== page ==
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Bill Evans on meeting Miles

Nenette Evans By

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Miles Davis said: "Bill left the band in 1958 and went down to Louisiana to live with his brother. Then he came back after a while and formed his own group. After a while he got Scott LaFaro on bass and Paul Motian on drums and he became very popular with that group, winning a number of Grammy Awards. He was a great little pianist, but I don't think he ever sounded as good after that as he did when he played with me." 1

Bill Evans said to Randi Hultin from her book Born under the Sign of Jazz (Sanctuary Publishing, 2003), "Although I thought it was a great experience to play with Miles Davis, I've always had this urge to work as an independent."

The only time I met Miles was in the mid-80's in San Diego, California. He was playing at a large outdoor amphitheater-type venue called Humphrey's By The Bay. I went with Fonje, my partner, and Maxine and Evan.

It happened to be a school night, Evan was about 9 years old and Maxine about 18. It was a long trip, late in the evening, and not exactly convenient. Even though I rarely went to concerts in the '80s, I felt that I had to make an effort to meet him for the sake of the history between Miles and Bill. And for Evan. Evan was an ace trumpet player and first chair in every school orchestra in which he played.

We watched the concert, then we were invited backstage at the break. I remember Evan being somewhat frightened by Miles's look which was, perhaps to some, on the flamboyant side. His hair was done in dreadlocks and he donned a white flowing robe, and loose fitting attire. Standard Miles.

The visitation

The last time Bill had spoken to me about Miles was in 1978-79 when Bill went to Miles's NYC apartment to say hello. Bill was accompanied by a close personal friend, whose identity I will not reveal. I gathered that it had been many years since Bill and Miles were last face to face.

In fact, Bill did mention that the last time before this meeting that he had seen Miles was when they were both nominated for a Grammy. So that would have been in 1968.

Miles was nominated for Miles Smiles and Bill for Further Conversations with Myself. The actual winner that night was Julian "Cannonball" Adderley Quintet for Mercy, Mercy, Mercy.

That night, Bill said that Miles had stormed out in a huff. Grammy awards can be touchy affairs.

In the late '70s, Bill said that Miles was currently holed-up in his New York apartment with the covered windows. This was (drug) code for a certain level of paranoia, I guess.

Bill told me that when they got there with his lady friend, the first thing Miles said to him was about the woman he was with was "Who's the Jew-bitch?" I really don't know what else may have been said at that meeting or don't recall. Bill seemed very glad to have seen him, I gathered.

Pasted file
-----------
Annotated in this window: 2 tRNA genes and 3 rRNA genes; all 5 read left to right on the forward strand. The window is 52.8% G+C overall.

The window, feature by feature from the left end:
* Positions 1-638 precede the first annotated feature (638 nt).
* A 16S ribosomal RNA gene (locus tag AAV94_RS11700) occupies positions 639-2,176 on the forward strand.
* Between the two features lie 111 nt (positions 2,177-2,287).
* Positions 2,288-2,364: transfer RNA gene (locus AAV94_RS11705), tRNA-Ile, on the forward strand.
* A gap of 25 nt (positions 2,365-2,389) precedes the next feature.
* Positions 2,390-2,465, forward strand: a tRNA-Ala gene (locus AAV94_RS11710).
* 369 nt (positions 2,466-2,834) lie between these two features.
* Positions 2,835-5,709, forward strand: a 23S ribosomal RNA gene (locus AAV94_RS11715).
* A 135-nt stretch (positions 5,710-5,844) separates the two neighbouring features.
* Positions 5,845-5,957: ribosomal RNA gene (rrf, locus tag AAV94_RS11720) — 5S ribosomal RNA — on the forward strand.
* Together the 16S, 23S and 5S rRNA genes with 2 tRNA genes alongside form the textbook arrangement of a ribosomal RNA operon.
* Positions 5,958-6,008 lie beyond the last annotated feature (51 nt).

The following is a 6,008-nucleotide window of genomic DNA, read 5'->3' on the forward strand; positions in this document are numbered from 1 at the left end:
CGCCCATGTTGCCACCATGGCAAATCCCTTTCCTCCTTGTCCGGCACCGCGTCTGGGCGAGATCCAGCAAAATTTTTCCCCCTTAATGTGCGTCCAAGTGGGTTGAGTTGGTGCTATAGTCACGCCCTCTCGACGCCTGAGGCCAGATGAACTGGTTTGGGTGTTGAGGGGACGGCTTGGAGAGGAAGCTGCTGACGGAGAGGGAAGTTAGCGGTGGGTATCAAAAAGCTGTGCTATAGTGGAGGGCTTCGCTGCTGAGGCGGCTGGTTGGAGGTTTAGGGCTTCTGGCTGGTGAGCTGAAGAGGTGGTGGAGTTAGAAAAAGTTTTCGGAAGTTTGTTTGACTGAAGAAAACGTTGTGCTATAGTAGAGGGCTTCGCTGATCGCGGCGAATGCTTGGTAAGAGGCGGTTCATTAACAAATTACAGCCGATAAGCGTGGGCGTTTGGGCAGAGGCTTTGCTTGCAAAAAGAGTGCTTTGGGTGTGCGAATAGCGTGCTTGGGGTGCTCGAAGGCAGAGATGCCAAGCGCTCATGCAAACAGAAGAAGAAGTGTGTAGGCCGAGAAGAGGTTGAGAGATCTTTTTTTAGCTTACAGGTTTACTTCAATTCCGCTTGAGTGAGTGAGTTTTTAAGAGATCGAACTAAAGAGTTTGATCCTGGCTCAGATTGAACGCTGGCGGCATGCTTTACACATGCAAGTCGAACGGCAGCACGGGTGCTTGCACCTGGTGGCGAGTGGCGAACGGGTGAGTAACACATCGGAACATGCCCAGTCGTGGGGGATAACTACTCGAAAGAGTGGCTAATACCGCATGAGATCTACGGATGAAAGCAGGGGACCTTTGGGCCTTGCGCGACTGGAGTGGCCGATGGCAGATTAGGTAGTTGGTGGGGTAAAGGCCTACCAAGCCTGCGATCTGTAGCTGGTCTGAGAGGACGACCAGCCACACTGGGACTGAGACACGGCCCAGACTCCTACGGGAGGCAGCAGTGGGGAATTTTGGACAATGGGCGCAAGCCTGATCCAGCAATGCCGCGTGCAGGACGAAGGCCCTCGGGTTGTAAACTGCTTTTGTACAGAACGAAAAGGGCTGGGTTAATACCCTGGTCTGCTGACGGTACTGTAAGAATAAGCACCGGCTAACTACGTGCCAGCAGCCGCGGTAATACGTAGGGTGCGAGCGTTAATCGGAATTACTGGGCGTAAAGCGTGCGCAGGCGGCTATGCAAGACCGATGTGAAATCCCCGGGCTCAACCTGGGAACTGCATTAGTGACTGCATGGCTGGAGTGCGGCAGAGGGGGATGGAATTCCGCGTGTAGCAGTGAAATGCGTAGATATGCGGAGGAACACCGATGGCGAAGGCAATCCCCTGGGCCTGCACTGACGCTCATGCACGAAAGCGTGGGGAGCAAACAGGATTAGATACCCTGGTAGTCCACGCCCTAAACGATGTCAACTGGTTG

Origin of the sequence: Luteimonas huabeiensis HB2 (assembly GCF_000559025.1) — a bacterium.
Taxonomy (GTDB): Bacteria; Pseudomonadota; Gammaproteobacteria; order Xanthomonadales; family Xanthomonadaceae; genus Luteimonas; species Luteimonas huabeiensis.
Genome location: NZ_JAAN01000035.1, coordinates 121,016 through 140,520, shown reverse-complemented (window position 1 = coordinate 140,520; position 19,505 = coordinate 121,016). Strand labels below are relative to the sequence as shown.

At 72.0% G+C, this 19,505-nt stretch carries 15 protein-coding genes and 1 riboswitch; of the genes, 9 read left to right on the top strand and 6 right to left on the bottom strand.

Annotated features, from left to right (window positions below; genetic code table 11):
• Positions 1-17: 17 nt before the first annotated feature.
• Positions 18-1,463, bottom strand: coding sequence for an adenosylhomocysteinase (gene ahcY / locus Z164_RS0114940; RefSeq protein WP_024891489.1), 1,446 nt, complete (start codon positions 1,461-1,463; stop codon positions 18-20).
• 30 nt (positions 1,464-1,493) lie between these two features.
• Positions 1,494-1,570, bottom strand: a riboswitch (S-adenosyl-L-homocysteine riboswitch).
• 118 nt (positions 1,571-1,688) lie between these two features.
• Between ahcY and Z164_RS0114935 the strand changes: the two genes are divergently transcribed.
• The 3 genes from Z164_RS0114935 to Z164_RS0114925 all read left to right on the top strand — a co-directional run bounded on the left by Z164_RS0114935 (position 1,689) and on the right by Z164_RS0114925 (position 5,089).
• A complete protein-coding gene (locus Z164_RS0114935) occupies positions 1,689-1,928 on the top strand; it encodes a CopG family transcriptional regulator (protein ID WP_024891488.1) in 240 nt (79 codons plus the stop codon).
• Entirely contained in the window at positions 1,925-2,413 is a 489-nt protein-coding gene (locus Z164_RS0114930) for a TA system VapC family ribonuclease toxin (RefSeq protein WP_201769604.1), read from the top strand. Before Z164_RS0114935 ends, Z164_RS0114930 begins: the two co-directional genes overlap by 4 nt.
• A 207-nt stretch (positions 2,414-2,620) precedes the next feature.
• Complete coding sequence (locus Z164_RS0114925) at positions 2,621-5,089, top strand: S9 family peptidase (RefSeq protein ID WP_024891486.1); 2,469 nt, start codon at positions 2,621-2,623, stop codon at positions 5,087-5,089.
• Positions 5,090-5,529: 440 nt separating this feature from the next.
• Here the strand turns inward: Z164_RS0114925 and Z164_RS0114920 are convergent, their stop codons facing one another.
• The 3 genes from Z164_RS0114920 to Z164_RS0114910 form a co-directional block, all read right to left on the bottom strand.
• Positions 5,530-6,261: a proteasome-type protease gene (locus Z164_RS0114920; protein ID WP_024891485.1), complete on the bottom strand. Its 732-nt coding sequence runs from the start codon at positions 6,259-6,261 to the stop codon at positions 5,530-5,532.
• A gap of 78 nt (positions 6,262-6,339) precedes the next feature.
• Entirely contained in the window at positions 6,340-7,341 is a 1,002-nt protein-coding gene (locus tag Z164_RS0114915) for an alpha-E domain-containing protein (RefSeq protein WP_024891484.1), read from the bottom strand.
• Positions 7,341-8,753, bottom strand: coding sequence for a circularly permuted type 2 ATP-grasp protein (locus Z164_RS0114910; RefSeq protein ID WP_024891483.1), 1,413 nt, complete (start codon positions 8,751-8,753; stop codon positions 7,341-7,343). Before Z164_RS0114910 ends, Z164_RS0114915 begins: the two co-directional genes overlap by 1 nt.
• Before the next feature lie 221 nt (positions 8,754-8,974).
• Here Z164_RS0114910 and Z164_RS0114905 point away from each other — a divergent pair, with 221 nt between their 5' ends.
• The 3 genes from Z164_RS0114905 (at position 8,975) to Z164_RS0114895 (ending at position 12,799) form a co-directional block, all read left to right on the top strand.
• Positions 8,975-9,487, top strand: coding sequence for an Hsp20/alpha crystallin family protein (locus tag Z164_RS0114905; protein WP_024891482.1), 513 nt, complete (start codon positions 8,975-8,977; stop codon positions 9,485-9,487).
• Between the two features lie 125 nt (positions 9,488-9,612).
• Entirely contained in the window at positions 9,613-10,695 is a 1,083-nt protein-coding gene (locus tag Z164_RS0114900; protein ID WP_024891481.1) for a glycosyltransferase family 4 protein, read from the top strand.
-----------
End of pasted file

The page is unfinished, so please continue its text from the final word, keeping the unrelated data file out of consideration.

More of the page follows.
Just as an aside regarding the Grammy Awards. I have the following recollection. Bill was out of town in March of 1975, so he asked me to go in his stead. I asked Joan Wise, drummer Arnie Wise's wife to go with me. I was wearing a long, sheer, paisley-printed caftan which was cinched high above the waist, as I was just beginning to show from the pregnancy.

Bill had been nominated for Fantasy Records, The Tokyo Concert record that year. Others nominees included Keith Jarrett, Oscar Peterson, Freddie Hubbard and McCoy Tyner. So, it was Joan and I and these heavyweights of jazz seated around a large circular table, waiting for the announcements and having dinner.

I had never met any of these musicians before, so I only spoke to Joan who was seated next to me. The thing that sticks in my head the most is that not one musician spoke a word to anyone else, the entire evening.

The winners that evening were Oscar Peterson, Joe Pass and Niels-Henning Orsted Pedersen for The Trio album).

Backstage at Humphrey's continued:

Miles was extremely cordial and happy to see us, I thought. I was surprised that his voice was so tiny; stature diminutive and skin desiccated, taut. To me, he appeared delicate, vulnerable. Whatever the mystique about Miles was, was lost on me, a non-jazz person per se.

He liked me just as Bill said he would, whatever that meant. Bill always thought we'd be a good match. He said that on a number of occasions. After I had said one caustic thing or another, Bill would say, "You should meet Miles." I see the humor in that now.

There was a large spread of colorful fruit and sandwiches on a long table near the wall. Miles's sons were walking in and out of the backstage reception area. Miles was sitting on a couch, drawing.

Then he stands up, moves close to me and asks in that whispery voice, "How long has Bill been dead?"

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